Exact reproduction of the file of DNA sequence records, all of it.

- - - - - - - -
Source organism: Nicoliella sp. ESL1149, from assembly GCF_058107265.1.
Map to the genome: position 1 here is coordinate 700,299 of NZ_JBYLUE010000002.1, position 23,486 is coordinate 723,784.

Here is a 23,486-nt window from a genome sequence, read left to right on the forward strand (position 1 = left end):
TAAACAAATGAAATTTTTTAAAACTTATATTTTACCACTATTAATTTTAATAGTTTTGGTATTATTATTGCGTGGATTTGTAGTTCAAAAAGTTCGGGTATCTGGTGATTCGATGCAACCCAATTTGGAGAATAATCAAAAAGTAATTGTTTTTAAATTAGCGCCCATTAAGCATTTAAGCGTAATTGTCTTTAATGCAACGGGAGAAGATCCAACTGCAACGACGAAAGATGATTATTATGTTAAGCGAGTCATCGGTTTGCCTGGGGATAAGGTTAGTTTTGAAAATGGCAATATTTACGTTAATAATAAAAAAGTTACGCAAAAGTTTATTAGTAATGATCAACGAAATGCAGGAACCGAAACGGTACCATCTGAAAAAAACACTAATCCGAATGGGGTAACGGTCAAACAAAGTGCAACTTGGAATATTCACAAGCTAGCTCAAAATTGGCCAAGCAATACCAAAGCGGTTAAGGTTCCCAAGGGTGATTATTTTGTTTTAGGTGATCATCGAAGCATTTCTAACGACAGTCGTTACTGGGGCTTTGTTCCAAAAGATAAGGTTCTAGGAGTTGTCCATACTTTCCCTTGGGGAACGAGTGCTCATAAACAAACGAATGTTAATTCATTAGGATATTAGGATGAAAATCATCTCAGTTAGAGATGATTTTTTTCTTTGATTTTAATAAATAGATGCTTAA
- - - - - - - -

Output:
Source organism: Nicoliella sp. ESL1149, from assembly GCF_058107265.1.
Map to the genome: position 1 here is coordinate 700,299 of NZ_JBYLUE010000002.1, position 23,486 is coordinate 723,784.

Here is a 23,486-nt window from a genome sequence, read left to right on the forward strand (position 1 = left end):
TAAACAAATGAAATTTTTTAAAACTTATATTTTACCACTATTAATTTTAATAGTTTTGGTATTATTATTGCGTGGATTTGTAGTTCAAAAAGTTCGGGTATCTGGTGATTCGATGCAACCCAATTTGGAGAATAATCAAAAAGTAATTGTTTTTAAATTAGCGCCCATTAAGCATTTAAGCGTAATTGTCTTTAATGCAACGGGAGAAGATCCAACTGCAACGACGAAAGATGATTATTATGTTAAGCGAGTCATCGGTTTGCCTGGGGATAAGGTTAGTTTTGAAAATGGCAATATTTACGTTAATAATAAAAAAGTTACGCAAAAGTTTATTAGTAATGATCAACGAAATGCAGGAACCGAAACGGTACCATCTGAAAAAAACACTAATCCGAATGGGGTAACGGTCAAACAAAGTGCAACTTGGAATATTCACAAGCTAGCTCAAAATTGGCCAAGCAATACCAAAGCGGTTAAGGTTCCCAAGGGTGATTATTTTGTTTTAGGTGATCATCGAAGCATTTCTAACGACAGTCGTTACTGGGGCTTTGTTCCAAAAGATAAGGTTCTAGGAGTTGTCCATACTTTCCCTTGGGGAACGAGTGCTCATAAACAAACGAATGTTAATTCATTAGGATATTAGGATGAAAATCATCTCAGTTAGAGATGATTTTTTTCTTTGATTTTAATAAATAGATGCTTAA